On 22 December 2021, the European Commission published its proposal for an EU Directive that would implement the Global Anti-Base Erosion (GloBE) rules within the EU. As noted in an accompanying press release, the proposal delivers on the EU's pledge to move swiftly and be among the first to implement the recent global tax reform agreement reached by 137 of the 141 developed and developing countries in the OECD/G20 Inclusive Framework (IF) to address tax challenges posed by the digitalization of the economy.
The proposed directive sets out how the effective tax rate will be calculated per jurisdiction, and includes rules that will ensure that large multinational (MNE) groups in the EU pay a 15% minimum rate in every jurisdiction in which they operate and that the rules are applied consistently throughout the EU. On 20 December, the OECD issued its model rules aimed at assisting jurisdictions in the domestic implementation of the 15% minimum tax on MNEs that fall within its scope (click here for a BDO tax alert on the OECD model rules).
Since all EU member states (except Cyprus) are members of the IF, it is not surprising that the language of the proposed directive is generally in line with the OECD model rules.
By applying a “top-up tax,” the GloBE rules ensure that an effective minimum tax of 15% is levied in each jurisdiction where a group with global consolidated revenues in excess of EUR 750 million is active through a local entity or permanent establishment (“constituent entity”). The GloBE rules are twofold and consist of an income inclusion rule (IIR) that imposes a top-up tax on the ultimate or intermediate parent entity in respect of the low-taxed income of a constituent entity, and an undertaxed payments rule (UTPR) that disallows a deduction or imposes an adjustment if the low-taxed income is not subject to tax under an IIR.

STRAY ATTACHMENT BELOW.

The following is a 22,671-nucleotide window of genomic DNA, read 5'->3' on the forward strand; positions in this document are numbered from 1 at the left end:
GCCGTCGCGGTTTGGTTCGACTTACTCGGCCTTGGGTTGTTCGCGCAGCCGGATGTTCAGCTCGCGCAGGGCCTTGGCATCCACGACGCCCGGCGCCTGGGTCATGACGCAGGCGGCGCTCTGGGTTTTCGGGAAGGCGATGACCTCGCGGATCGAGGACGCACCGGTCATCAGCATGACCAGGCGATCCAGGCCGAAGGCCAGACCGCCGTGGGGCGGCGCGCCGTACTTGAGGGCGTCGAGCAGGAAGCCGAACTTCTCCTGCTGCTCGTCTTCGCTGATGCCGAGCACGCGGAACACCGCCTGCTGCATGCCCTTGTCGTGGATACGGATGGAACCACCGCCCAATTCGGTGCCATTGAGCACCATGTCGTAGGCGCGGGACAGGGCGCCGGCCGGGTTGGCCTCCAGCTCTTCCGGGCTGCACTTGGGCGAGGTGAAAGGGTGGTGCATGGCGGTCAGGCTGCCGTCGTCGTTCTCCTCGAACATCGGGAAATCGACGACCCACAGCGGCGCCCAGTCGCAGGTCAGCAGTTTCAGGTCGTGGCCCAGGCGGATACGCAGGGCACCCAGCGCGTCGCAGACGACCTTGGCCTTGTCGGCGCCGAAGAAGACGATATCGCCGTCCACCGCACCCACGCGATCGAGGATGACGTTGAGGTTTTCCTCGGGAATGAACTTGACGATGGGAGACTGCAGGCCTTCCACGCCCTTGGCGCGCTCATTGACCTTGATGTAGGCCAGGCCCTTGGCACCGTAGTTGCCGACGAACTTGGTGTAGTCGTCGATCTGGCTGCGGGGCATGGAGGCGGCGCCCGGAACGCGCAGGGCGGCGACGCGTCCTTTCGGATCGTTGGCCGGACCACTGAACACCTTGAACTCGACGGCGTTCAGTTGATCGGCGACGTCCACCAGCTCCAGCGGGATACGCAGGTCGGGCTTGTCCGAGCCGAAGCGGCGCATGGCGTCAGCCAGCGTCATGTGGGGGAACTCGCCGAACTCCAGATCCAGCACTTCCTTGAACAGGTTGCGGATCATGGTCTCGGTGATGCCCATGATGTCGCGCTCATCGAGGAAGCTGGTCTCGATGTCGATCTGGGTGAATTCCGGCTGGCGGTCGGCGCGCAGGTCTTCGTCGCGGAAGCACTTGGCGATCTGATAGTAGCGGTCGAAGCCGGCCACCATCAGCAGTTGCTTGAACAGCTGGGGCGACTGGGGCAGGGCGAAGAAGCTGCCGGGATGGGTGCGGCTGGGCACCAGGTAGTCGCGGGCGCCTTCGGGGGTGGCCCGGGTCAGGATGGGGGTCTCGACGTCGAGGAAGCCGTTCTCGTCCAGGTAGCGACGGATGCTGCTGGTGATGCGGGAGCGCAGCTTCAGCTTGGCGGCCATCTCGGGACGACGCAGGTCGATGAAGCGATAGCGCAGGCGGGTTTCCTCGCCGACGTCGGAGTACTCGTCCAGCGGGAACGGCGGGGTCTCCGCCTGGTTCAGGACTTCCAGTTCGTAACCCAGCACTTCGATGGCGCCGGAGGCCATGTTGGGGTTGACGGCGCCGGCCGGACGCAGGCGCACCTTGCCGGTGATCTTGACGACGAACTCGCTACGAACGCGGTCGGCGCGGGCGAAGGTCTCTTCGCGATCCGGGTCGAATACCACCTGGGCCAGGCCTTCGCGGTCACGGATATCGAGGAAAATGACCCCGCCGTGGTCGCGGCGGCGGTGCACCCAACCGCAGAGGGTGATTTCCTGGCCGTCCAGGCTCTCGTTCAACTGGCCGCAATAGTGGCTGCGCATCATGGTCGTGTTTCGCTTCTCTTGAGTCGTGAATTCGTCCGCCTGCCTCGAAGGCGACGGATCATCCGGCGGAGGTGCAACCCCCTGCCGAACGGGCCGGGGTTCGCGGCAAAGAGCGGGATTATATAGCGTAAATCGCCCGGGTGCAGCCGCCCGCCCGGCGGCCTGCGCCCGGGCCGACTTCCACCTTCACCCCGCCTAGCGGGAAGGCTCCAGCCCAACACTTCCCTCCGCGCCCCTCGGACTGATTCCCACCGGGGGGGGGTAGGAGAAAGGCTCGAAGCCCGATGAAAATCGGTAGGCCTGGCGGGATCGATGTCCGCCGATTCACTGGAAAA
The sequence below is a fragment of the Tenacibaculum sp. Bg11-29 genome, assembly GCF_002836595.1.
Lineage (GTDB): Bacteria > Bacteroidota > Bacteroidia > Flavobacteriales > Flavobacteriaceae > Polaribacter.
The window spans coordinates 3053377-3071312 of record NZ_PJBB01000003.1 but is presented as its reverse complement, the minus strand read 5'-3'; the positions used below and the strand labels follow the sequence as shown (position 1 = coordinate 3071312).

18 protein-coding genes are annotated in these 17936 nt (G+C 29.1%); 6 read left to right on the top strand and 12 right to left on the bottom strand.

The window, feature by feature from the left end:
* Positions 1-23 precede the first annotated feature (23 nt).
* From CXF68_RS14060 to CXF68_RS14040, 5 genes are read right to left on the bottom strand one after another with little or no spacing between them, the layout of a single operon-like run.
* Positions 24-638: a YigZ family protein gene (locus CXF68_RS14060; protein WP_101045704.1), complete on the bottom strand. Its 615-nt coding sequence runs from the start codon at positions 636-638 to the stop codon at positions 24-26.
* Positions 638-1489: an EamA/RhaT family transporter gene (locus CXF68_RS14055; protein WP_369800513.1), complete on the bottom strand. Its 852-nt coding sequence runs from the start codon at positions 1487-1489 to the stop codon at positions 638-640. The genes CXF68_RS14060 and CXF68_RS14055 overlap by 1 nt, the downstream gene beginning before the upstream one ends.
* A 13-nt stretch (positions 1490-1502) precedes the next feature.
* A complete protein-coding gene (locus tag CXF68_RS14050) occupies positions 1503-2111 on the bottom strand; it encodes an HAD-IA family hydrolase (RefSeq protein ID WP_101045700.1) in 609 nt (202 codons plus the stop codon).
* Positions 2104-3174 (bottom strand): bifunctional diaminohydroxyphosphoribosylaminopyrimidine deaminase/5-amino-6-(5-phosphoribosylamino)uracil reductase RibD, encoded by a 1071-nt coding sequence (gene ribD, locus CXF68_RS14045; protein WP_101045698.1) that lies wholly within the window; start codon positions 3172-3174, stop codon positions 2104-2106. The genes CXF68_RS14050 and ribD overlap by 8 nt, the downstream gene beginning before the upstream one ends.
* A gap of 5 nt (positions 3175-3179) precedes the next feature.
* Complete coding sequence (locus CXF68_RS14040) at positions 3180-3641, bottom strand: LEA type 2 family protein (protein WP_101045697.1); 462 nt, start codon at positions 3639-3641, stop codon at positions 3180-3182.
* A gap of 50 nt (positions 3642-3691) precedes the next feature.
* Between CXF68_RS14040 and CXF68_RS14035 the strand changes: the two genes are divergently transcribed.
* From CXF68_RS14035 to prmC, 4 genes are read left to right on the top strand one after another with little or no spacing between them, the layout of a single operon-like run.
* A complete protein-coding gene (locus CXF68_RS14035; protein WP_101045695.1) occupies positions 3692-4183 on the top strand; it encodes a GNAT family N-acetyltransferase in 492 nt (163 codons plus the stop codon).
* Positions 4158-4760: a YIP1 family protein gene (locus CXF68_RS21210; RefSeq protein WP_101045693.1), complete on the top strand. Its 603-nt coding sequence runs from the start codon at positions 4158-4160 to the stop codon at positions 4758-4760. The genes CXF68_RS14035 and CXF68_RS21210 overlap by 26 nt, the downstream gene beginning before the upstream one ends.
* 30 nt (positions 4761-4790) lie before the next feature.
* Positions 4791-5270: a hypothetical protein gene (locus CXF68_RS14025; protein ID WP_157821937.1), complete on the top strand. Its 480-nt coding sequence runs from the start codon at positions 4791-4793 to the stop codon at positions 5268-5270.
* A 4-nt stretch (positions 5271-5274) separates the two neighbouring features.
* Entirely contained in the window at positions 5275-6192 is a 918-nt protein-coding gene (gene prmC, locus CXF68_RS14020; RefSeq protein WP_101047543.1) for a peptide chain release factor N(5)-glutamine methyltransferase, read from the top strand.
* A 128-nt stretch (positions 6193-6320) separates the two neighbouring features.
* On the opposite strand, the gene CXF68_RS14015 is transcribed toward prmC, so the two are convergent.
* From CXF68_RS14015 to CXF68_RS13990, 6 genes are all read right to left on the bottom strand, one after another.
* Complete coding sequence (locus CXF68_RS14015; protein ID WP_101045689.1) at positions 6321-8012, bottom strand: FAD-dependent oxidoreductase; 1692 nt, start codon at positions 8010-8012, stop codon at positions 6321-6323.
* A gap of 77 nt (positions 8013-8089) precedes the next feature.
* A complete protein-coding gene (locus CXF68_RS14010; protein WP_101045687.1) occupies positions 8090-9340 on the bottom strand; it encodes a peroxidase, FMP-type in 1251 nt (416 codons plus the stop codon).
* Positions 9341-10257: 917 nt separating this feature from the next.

EU member states’ positions in OECD Pillar 2 discussions
The agreement reached by the IF members was welcomed by most EU member states. Germany and France, in particular, had long been pushing for a reform of the international tax system. Some member states initially were resistant to the idea of a global minimum tax. Estonia, Hungary and Ireland did not immediately endorse the IF agreement. In particular, they expressed concerns that the original proposal provided for an effective tax rate of at least 15%, leaving room to eventually implement a higher rate and the possibility that countries would apply a revenue threshold below EUR 750 million. Hungary and Ireland currently have statutory corporate income tax rates of 9% and 12.5%, respectively, and thus feared that they would be hit hardest by the reform.
In light of these concerns, the original IF agreement was amended. The phrase “at least” was dropped from the text and the transitional period for a higher substance-based carve-out envisioned in the original text was extended to 10 years. In addition, the new text clarified that a de minimis exclusion would apply to jurisdictions where an MNE has revenues of less than EUR 10 million and profits of less than EUR 1 million. In October, all three opposing EU member states endorsed the agreement as amended and these changes are reflected in the language of the proposed directive published by the European Commission.
Content of proposed directive
As mentioned above, the proposed directive closely follows the OECD model rules. However, to ensure compliance with the EU fundamental freedoms, the scope of the directive deviates from the OECD rules. The scope of the directive is extended to large-scale purely domestic groups that meet the revenue threshold of EUR 750 million, which in practice, is expected to impact a limited number of companies.